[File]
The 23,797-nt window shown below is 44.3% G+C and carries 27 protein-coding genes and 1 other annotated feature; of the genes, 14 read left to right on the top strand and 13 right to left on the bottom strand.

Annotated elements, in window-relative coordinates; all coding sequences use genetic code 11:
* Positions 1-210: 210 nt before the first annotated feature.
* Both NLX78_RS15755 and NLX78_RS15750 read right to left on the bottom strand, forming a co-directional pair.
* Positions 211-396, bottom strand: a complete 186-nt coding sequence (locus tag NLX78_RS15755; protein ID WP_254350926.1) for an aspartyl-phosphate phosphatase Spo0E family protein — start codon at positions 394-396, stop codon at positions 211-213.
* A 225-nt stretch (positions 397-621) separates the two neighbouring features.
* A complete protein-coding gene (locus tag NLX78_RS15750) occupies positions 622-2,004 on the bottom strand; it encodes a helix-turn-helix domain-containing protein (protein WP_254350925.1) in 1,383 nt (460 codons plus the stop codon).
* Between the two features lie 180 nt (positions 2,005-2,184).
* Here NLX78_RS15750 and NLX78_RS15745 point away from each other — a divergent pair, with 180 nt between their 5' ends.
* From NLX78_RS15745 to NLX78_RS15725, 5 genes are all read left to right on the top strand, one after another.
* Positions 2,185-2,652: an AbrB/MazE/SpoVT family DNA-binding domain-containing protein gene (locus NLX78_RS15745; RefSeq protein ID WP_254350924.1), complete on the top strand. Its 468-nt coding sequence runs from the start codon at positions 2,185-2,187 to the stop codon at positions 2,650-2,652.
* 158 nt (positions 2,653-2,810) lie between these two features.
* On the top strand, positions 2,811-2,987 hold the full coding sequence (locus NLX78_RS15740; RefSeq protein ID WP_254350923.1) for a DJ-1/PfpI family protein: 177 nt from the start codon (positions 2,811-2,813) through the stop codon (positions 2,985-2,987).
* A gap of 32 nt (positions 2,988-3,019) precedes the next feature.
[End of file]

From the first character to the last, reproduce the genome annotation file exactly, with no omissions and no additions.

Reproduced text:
The 23,797-nt window shown below is 44.3% G+C and carries 27 protein-coding genes and 1 other annotated feature; of the genes, 14 read left to right on the top strand and 13 right to left on the bottom strand.

Annotated elements, in window-relative coordinates; all coding sequences use genetic code 11:
* Positions 1-210: 210 nt before the first annotated feature.
* Both NLX78_RS15755 and NLX78_RS15750 read right to left on the bottom strand, forming a co-directional pair.
* Positions 211-396, bottom strand: a complete 186-nt coding sequence (locus tag NLX78_RS15755; protein ID WP_254350926.1) for an aspartyl-phosphate phosphatase Spo0E family protein — start codon at positions 394-396, stop codon at positions 211-213.
* A 225-nt stretch (positions 397-621) separates the two neighbouring features.
* A complete protein-coding gene (locus tag NLX78_RS15750) occupies positions 622-2,004 on the bottom strand; it encodes a helix-turn-helix domain-containing protein (protein WP_254350925.1) in 1,383 nt (460 codons plus the stop codon).
* Between the two features lie 180 nt (positions 2,005-2,184).
* Here NLX78_RS15750 and NLX78_RS15745 point away from each other — a divergent pair, with 180 nt between their 5' ends.
* From NLX78_RS15745 to NLX78_RS15725, 5 genes are all read left to right on the top strand, one after another.
* Positions 2,185-2,652: an AbrB/MazE/SpoVT family DNA-binding domain-containing protein gene (locus NLX78_RS15745; RefSeq protein ID WP_254350924.1), complete on the top strand. Its 468-nt coding sequence runs from the start codon at positions 2,185-2,187 to the stop codon at positions 2,650-2,652.
* 158 nt (positions 2,653-2,810) lie between these two features.
* On the top strand, positions 2,811-2,987 hold the full coding sequence (locus NLX78_RS15740; RefSeq protein ID WP_254350923.1) for a DJ-1/PfpI family protein: 177 nt from the start codon (positions 2,811-2,813) through the stop codon (positions 2,985-2,987).
* A gap of 32 nt (positions 2,988-3,019) precedes the next feature.